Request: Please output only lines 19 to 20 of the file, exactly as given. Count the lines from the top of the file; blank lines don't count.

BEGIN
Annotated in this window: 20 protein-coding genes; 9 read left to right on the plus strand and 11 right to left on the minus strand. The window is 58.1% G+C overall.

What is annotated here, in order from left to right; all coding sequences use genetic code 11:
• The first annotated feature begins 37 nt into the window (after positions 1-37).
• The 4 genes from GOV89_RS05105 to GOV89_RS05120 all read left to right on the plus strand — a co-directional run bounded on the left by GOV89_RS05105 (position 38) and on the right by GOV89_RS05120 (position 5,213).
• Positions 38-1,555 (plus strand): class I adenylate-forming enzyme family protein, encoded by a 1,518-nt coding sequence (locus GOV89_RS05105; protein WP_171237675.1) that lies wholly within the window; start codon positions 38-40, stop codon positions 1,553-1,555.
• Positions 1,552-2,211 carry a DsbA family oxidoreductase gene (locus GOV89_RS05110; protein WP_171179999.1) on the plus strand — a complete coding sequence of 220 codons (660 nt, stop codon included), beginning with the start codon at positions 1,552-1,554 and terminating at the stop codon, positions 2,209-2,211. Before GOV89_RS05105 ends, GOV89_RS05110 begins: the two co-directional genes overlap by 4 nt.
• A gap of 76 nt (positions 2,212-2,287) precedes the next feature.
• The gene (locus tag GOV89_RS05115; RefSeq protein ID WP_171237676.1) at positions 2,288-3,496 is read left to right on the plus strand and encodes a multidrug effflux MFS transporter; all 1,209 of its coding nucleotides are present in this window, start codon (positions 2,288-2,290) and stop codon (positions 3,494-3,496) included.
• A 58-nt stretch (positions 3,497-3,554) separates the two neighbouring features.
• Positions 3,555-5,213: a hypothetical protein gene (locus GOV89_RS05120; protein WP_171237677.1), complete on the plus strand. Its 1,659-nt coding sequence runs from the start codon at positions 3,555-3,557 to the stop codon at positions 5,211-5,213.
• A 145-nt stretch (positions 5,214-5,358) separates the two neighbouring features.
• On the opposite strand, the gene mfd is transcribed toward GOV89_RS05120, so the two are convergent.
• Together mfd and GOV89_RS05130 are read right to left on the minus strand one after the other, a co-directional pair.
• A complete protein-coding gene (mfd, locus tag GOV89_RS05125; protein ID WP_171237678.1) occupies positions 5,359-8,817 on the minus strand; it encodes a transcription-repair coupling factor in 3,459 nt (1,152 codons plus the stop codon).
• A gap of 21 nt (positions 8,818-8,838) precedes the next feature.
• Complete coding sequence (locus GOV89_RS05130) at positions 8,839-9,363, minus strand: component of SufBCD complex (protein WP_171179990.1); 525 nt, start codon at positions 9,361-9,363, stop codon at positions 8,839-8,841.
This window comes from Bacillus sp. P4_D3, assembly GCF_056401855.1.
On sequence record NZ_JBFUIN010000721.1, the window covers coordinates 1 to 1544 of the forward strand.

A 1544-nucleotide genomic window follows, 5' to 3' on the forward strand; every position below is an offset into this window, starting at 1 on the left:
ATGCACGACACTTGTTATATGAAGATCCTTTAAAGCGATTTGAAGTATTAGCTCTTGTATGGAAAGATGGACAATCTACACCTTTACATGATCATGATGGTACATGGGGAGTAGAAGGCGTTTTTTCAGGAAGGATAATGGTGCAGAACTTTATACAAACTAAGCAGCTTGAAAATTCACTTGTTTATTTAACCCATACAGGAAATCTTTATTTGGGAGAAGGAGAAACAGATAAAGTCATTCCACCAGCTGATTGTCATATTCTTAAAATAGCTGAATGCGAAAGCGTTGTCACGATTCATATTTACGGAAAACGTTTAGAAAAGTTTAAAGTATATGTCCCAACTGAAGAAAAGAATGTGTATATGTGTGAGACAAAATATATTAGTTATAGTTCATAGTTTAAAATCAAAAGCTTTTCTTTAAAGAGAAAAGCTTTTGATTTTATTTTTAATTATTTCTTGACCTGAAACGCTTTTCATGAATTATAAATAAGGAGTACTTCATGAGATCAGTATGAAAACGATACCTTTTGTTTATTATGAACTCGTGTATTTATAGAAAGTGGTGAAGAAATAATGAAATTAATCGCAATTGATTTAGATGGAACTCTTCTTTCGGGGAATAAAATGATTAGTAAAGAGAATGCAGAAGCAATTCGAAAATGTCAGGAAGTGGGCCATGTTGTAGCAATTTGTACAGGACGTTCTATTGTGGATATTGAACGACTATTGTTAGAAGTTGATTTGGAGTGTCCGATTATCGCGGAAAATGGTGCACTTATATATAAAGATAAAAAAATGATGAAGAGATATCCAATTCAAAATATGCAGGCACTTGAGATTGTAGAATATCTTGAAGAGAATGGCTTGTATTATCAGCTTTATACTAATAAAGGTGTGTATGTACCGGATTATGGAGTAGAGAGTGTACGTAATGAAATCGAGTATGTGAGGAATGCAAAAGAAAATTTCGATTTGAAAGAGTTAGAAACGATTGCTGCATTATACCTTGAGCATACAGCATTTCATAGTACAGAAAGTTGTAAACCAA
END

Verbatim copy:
A 1544-nucleotide genomic window follows, 5' to 3' on the forward strand; every position below is an offset into this window, starting at 1 on the left:
ATGCACGACACTTGTTATATGAAGATCCTTTAAAGCGATTTGAAGTATTAGCTCTTGTATGGAAAGATGGACAATCTACACCTTTACATGATCATGATGGTACATGGGGAGTAGAAGGCGTTTTTTCAGGAAGGATAATGGTGCAGAACTTTATACAAACTAAGCAGCTTGAAAATTCACTTGTTTATTTAACCCATACAGGAAATCTTTATTTGGGAGAAGGAGAAACAGATAAAGTCATTCCACCAGCTGATTGTCATATTCTTAAAATAGCTGAATGCGAAAGCGTTGTCACGATTCATATTTACGGAAAACGTTTAGAAAAGTTTAAAGTATATGTCCCAACTGAAGAAAAGAATGTGTATATGTGTGAGACAAAATATATTAGTTATAGTTCATAGTTTAAAATCAAAAGCTTTTCTTTAAAGAGAAAAGCTTTTGATTTTATTTTTAATTATTTCTTGACCTGAAACGCTTTTCATGAATTATAAATAAGGAGTACTTCATGAGATCAGTATGAAAACGATACCTTTTGTTTATTATGAACTCGTGTATTTATAGAAAGTGGTGAAGAAATAATGAAATTAATCGCAATTGATTTAGATGGAACTCTTCTTTCGGGGAATAAAATGATTAGTAAAGAGAATGCAGAAGCAATTCGAAAATGTCAGGAAGTGGGCCATGTTGTAGCAATTTGTACAGGACGTTCTATTGTGGATATTGAACGACTATTGTTAGAAGTTGATTTGGAGTGTCCGATTATCGCGGAAAATGGTGCACTTATATATAAAGATAAAAAAATGATGAAGAGATATCCAATTCAAAATATGCAGGCACTTGAGATTGTAGAATATCTTGAAGAGAATGGCTTGTATTATCAGCTTTATACTAATAAAGGTGTGTATGTACCGGATTATGGAGTAGAGAGTGTACGTAATGAAATCGAGTATGTGAGGAATGCAAAAGAAAATTTCGATTTGAAAGAGTTAGAAACGATTGCTGCATTATACCTTGAGCATACAGCATTTCATAGTACAGAAAGTTGTAAACCAA